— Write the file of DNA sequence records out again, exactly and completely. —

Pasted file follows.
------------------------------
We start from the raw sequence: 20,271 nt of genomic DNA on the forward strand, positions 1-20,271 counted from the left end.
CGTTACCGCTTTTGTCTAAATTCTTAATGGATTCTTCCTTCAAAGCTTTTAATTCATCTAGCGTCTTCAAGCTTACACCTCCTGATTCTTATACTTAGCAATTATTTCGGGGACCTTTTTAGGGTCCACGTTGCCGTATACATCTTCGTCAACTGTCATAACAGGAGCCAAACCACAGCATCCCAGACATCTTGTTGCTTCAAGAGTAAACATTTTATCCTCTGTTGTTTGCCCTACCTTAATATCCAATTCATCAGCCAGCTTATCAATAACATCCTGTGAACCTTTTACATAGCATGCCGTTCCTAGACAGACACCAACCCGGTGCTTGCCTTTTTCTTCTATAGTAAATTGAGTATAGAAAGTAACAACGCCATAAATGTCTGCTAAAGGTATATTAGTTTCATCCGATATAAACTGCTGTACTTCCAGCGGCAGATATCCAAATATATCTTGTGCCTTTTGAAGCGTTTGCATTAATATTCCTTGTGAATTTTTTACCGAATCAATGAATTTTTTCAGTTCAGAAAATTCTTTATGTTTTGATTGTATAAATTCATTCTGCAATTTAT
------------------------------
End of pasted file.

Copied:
We start from the raw sequence: 20,271 nt of genomic DNA on the forward strand, positions 1-20,271 counted from the left end.
CGTTACCGCTTTTGTCTAAATTCTTAATGGATTCTTCCTTCAAAGCTTTTAATTCATCTAGCGTCTTCAAGCTTACACCTCCTGATTCTTATACTTAGCAATTATTTCGGGGACCTTTTTAGGGTCCACGTTGCCGTATACATCTTCGTCAACTGTCATAACAGGAGCCAAACCACAGCATCCCAGACATCTTGTTGCTTCAAGAGTAAACATTTTATCCTCTGTTGTTTGCCCTACCTTAATATCCAATTCATCAGCCAGCTTATCAATAACATCCTGTGAACCTTTTACATAGCATGCCGTTCCTAGACAGACACCAACCCGGTGCTTGCCTTTTTCTTCTATAGTAAATTGAGTATAGAAAGTAACAACGCCATAAATGTCTGCTAAAGGTATATTAGTTTCATCCGATATAAACTGCTGTACTTCCAGCGGCAGATATCCAAATATATCTTGTGCCTTTTGAAGCGTTTGCATTAATATTCCTTGTGAATTTTTTACCGAATCAATGAATTTTTTCAGTTCAGAAAATTCTTTATGTTTTGATTGTATAAATTCATTCTGCAATTTAT